Mississippi walked away from a long-term economic development bonanza in rejecting Medicaid expansion under the federal Affordable Care Act.
So says an economic impact report researched and written by University of Alabama at Birmingham economists David Becker and Michael Morrissey. The report by Becker and Morrissey of the university’s Department of Health Care Organization and Policy School of Public Health concluded that adding 217,111 of Mississippi’s working poor to Medicaid would generate $14.1 billion of economic impact and create 20,000 new jobs between 2014 and 2020.
That economic punch would come from a federal investment of $8.7 billion and a state investment of $579 million, says the study done for the Mississippi Health Advocacy Program, a Jackson-based organization that describes itself as an advocate for improved health care for Mississippians whose health is threatened by poverty, racism, malnutrition and violence.
Under the Affordable Care Act, the federal government is paying states 100 percent of their costs of expanding Medicaid for the years 2014-2017, then gradually reducing that share to 90 percent starting in 2020.
In working to defeat Medicaid expansion in the last legislative session, Gov. Phil Bryant and the Legislature’s Republican leadership cited the uncertainty of how the state would pay its increased share toward the end of the decade.
A U.S. Supreme Court ruling on the Affordable Care Act in July 2012 made the expansion optional for states. The state’s Medicaid program now serves about 800,000 poor children, pregnant women, disabled people and the elderly. Mississippi’s legislators struggle each year to come up with the hundreds of millions of dollars needed to pay the state’s share for current Medicaid patients, frequently removing money from special funds established for other purposes.
In an October 2012 economic impact analysis that looked at the years 2014 to 2025, Mississippi Senior State Economist Bob Neal concluded that the state’s participation in Medicaid expansion would provide short-term gains, but may cost the state more in the long term. For instance, Neal projected the state would spend $78.5 million in 2018 but get back for its general fund only $47.8 million. The same pattern would follow the years afterward, with the state spending $92.1 million in 2019 and getting back $50.6 million; the state would spend $117 million in 2020 and see an additional $53 million go into the general fund. By 2025, the state’s share would climb to $95.8 million, according to Neal.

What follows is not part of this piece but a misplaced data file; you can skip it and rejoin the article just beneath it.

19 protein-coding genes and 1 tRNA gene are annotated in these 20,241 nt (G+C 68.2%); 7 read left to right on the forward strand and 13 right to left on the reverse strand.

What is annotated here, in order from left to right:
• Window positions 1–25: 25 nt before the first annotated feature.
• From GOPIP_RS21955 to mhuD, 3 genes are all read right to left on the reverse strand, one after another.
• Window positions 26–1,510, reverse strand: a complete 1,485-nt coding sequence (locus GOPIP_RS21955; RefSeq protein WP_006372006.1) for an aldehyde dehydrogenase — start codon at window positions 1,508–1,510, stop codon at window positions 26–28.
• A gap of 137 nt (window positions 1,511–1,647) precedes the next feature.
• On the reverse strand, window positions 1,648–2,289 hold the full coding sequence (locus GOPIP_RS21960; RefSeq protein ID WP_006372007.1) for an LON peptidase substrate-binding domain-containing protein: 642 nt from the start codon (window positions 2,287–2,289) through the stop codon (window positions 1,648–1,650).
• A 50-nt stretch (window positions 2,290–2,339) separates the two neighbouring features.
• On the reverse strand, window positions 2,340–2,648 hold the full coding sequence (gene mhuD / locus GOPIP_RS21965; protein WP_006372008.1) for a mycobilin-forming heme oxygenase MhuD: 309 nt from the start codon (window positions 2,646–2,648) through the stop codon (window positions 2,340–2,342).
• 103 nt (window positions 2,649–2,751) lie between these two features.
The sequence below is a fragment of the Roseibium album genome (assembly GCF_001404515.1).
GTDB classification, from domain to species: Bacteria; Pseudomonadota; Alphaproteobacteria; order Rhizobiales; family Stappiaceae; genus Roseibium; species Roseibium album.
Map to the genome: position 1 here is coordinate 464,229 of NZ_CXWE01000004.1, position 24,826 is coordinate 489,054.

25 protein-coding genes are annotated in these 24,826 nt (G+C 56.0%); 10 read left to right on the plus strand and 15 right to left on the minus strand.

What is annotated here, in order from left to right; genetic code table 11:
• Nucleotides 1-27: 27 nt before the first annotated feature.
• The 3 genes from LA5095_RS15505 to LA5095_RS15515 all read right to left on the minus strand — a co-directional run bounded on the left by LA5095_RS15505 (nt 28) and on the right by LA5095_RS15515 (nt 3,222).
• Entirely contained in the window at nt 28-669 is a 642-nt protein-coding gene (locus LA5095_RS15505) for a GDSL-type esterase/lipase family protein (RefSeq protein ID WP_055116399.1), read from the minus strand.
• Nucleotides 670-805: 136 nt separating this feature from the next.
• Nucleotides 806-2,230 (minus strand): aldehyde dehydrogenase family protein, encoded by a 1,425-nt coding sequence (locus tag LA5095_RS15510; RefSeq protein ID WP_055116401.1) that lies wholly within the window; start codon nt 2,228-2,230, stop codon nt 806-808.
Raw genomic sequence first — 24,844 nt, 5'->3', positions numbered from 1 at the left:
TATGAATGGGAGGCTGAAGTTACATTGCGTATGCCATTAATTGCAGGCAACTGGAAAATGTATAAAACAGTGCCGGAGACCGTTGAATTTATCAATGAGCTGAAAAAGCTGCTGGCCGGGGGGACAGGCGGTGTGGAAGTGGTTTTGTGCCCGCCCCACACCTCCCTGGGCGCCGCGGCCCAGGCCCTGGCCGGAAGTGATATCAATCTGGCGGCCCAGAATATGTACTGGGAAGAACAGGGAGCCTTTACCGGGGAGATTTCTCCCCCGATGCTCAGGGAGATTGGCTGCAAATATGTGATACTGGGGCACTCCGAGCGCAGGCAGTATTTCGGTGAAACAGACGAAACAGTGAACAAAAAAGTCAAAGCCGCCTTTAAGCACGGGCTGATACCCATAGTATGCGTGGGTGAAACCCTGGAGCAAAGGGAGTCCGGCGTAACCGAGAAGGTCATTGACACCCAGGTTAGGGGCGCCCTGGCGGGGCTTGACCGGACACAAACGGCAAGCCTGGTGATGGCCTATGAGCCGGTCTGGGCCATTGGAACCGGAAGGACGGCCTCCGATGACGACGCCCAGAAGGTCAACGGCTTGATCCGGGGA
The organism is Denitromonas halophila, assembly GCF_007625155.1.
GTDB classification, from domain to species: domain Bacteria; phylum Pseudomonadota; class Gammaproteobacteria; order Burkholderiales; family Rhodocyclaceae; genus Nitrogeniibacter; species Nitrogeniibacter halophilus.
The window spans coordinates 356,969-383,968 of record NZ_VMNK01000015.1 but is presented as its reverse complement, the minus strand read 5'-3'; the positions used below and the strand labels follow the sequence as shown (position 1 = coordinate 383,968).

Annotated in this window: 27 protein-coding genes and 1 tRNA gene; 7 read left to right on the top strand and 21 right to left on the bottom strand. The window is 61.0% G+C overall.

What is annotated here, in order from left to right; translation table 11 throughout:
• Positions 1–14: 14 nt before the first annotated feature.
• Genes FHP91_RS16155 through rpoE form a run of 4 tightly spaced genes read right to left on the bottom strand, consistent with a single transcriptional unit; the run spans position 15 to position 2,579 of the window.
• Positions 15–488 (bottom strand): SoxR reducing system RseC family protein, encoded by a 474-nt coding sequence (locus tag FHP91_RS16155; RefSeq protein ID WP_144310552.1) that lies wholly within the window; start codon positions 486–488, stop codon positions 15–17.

One constant in the latter five years of the study, Neal said, is the expectation that the state’s costs will grow while the federal share will remain the same. The growth in state costs is simple supply-and-demand, he noted.
Becker and Morrissey included increased sales and property taxes streaming to city and county governments in their projection that Mississippi state and local governments would gain $1.43 billion in new tax revenue from 2014 to 2020, with a net of $848 million after state Medicaid spending.
Neal, in a cursory assessment of the Becker and Morrissey study, acknowledged the different findings but insisted “their study and ours are not comparable.”
For instance, Neal said, the Alabama economists included “social assistance” in their study, a sector Neal’s study did not factor in.
Moreover, Becker and Morrissey used enrollment assumptions different from Neal’s study. “Ours was 95 percent, 85 percent and 75 percent while theirs was 100 percent, 75 percent and 48 percent,” Neal said.
They assume, he said, that the number of new enrollees would be approximately 13 to 18 percent greater than we assumed,” Neal said.
Another departure in the two studies, Neal noted, was that Becker and Morrissey projected vastly more healthcare spending (88 percent greater) for new Medicaid enrollees than he did.
Becker, in an interview Tuesday, said Neal is correct that the level of participation in Medicaid expansion would affect the “magnitude” of the economic impact. “But the bottom-line story is driven by what share of costs the federal government is carrying,” he said,
Yes, more people enrolled would cost the state more, he said, but “it would generate all this additional federal money rolling in.”
The arrangement can be looked at as “federal money that is going to be spent on private business,” Becker said. “It is not that much different from when you take federal highway money and give it to private contractors.”
Neal emphasized in his 2012 analysis that state policy makers would have intangibles to weigh, something his study did not do. These include having a healthier population and the lower costs of treating an illness before it becomes chronic, Neal said.
“Let’s face it: Good common sense tells us that there is certainly the opportunity that increased access to health care would make” Mississippians “more productive in their workplace and would enhance Mississippi’s economy in the long term,” Neal said at the time.
“Economics isn’t the only thing that comes into play here.”